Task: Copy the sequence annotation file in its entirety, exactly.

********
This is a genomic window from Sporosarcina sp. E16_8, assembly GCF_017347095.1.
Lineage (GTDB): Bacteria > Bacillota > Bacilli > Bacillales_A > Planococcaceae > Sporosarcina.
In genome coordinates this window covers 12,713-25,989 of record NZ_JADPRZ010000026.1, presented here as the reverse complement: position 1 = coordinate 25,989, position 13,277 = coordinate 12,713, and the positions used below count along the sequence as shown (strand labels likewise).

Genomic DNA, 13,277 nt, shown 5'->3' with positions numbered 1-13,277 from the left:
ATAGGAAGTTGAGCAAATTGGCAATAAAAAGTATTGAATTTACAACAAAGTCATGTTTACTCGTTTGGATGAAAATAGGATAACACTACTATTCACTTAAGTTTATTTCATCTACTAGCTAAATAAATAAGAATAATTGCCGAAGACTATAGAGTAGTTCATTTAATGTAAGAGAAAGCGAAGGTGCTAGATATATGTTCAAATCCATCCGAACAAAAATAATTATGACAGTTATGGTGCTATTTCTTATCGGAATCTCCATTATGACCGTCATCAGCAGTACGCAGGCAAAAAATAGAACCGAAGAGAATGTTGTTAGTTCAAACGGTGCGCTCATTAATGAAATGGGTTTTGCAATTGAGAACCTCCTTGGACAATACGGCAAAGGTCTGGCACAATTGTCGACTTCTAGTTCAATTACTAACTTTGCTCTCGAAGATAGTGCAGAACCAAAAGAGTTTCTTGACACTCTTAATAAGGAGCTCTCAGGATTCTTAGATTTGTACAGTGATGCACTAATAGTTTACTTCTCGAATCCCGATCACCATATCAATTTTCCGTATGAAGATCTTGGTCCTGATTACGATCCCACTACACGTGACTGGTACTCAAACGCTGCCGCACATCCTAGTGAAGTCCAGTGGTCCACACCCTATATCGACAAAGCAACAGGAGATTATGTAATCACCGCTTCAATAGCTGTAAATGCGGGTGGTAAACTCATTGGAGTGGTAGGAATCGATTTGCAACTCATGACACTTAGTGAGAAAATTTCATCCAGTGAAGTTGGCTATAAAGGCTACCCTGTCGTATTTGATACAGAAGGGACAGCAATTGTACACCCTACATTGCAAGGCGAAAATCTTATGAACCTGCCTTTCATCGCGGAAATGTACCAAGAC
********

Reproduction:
This is a genomic window from Sporosarcina sp. E16_8, assembly GCF_017347095.1.
Lineage (GTDB): Bacteria > Bacillota > Bacilli > Bacillales_A > Planococcaceae > Sporosarcina.
In genome coordinates this window covers 12,713-25,989 of record NZ_JADPRZ010000026.1, presented here as the reverse complement: position 1 = coordinate 25,989, position 13,277 = coordinate 12,713, and the positions used below count along the sequence as shown (strand labels likewise).

Genomic DNA, 13,277 nt, shown 5'->3' with positions numbered 1-13,277 from the left:
ATAGGAAGTTGAGCAAATTGGCAATAAAAAGTATTGAATTTACAACAAAGTCATGTTTACTCGTTTGGATGAAAATAGGATAACACTACTATTCACTTAAGTTTATTTCATCTACTAGCTAAATAAATAAGAATAATTGCCGAAGACTATAGAGTAGTTCATTTAATGTAAGAGAAAGCGAAGGTGCTAGATATATGTTCAAATCCATCCGAACAAAAATAATTATGACAGTTATGGTGCTATTTCTTATCGGAATCTCCATTATGACCGTCATCAGCAGTACGCAGGCAAAAAATAGAACCGAAGAGAATGTTGTTAGTTCAAACGGTGCGCTCATTAATGAAATGGGTTTTGCAATTGAGAACCTCCTTGGACAATACGGCAAAGGTCTGGCACAATTGTCGACTTCTAGTTCAATTACTAACTTTGCTCTCGAAGATAGTGCAGAACCAAAAGAGTTTCTTGACACTCTTAATAAGGAGCTCTCAGGATTCTTAGATTTGTACAGTGATGCACTAATAGTTTACTTCTCGAATCCCGATCACCATATCAATTTTCCGTATGAAGATCTTGGTCCTGATTACGATCCCACTACACGTGACTGGTACTCAAACGCTGCCGCACATCCTAGTGAAGTCCAGTGGTCCACACCCTATATCGACAAAGCAACAGGAGATTATGTAATCACCGCTTCAATAGCTGTAAATGCGGGTGGTAAACTCATTGGAGTGGTAGGAATCGATTTGCAACTCATGACACTTAGTGAGAAAATTTCATCCAGTGAAGTTGGCTATAAAGGCTACCCTGTCGTATTTGATACAGAAGGGACAGCAATTGTACACCCTACATTGCAAGGCGAAAATCTTATGAACCTGCCTTTCATCGCGGAAATGTACCAAGAC